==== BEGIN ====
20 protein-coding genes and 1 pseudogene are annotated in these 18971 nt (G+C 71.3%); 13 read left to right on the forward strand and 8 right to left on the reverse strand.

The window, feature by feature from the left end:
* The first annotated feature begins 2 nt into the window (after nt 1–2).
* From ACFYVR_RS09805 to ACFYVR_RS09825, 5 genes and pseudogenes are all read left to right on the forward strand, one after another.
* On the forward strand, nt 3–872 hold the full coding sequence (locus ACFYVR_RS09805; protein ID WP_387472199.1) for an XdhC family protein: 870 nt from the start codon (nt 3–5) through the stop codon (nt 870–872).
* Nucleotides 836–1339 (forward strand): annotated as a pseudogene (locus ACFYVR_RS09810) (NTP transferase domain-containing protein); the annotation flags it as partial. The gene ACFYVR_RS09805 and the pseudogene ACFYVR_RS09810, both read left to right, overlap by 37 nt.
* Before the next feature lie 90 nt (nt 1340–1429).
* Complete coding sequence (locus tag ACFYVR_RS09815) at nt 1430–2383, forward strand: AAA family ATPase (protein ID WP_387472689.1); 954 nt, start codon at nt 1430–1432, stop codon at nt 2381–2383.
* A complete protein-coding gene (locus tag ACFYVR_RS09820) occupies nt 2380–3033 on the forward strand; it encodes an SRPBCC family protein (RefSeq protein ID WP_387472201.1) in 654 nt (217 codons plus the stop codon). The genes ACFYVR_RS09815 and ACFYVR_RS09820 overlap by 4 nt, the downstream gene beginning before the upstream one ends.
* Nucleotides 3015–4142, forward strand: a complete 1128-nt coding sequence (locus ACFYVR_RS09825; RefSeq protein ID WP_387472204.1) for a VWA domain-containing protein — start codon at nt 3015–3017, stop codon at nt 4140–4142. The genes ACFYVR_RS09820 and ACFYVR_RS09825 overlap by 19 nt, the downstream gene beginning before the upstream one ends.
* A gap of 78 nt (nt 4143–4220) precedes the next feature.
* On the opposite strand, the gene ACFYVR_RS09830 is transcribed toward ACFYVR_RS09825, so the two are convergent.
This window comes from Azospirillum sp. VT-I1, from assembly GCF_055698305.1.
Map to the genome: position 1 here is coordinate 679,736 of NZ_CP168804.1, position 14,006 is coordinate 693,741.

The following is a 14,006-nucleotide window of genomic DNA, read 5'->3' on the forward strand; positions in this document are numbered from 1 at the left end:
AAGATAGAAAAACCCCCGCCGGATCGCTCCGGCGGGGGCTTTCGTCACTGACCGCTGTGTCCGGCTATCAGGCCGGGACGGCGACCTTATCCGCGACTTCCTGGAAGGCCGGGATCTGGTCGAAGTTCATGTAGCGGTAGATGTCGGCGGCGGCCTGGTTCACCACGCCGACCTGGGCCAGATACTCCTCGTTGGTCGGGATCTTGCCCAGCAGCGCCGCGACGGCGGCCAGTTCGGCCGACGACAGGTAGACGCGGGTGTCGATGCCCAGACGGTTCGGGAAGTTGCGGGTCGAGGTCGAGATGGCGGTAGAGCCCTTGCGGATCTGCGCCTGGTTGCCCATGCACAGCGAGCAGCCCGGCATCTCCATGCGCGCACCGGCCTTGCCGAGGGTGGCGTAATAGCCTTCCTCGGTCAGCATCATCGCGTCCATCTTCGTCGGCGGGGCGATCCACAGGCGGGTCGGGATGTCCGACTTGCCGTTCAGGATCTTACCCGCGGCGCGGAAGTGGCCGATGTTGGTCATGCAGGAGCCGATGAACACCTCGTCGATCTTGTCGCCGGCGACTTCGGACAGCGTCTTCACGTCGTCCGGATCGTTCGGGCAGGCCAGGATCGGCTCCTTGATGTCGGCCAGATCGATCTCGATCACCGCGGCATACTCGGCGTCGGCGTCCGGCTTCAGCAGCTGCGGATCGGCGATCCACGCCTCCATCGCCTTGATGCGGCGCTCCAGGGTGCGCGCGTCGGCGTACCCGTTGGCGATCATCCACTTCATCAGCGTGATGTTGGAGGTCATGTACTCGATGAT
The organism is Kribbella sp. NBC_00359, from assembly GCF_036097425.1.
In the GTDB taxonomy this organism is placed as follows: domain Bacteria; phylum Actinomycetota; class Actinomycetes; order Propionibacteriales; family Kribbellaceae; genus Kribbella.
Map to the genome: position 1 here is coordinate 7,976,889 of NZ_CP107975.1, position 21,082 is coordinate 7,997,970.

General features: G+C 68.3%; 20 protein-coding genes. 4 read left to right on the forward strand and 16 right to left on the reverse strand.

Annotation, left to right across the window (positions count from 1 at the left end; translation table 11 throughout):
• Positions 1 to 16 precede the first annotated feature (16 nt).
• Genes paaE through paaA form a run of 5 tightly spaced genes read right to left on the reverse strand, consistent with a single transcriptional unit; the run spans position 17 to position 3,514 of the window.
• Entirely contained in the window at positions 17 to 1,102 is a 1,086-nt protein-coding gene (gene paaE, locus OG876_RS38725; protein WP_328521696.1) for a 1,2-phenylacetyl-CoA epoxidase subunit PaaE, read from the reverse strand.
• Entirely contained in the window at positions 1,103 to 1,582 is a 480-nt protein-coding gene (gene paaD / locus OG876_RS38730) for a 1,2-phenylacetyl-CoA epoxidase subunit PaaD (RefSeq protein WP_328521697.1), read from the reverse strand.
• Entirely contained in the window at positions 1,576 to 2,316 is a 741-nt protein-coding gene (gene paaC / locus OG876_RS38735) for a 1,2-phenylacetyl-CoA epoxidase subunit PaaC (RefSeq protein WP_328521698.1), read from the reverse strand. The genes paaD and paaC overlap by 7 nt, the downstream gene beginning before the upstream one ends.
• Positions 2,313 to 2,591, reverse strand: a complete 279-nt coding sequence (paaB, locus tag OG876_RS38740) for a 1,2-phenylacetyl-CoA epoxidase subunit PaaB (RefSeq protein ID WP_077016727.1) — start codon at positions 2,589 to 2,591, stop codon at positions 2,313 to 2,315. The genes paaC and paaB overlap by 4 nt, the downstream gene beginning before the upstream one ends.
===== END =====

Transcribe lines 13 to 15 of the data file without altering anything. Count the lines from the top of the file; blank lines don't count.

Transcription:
This window comes from Azospirillum sp. VT-I1, from assembly GCF_055698305.1.
Map to the genome: position 1 here is coordinate 679,736 of NZ_CP168804.1, position 14,006 is coordinate 693,741.

The following is a 14,006-nucleotide window of genomic DNA, read 5'->3' on the forward strand; positions in this document are numbered from 1 at the left end: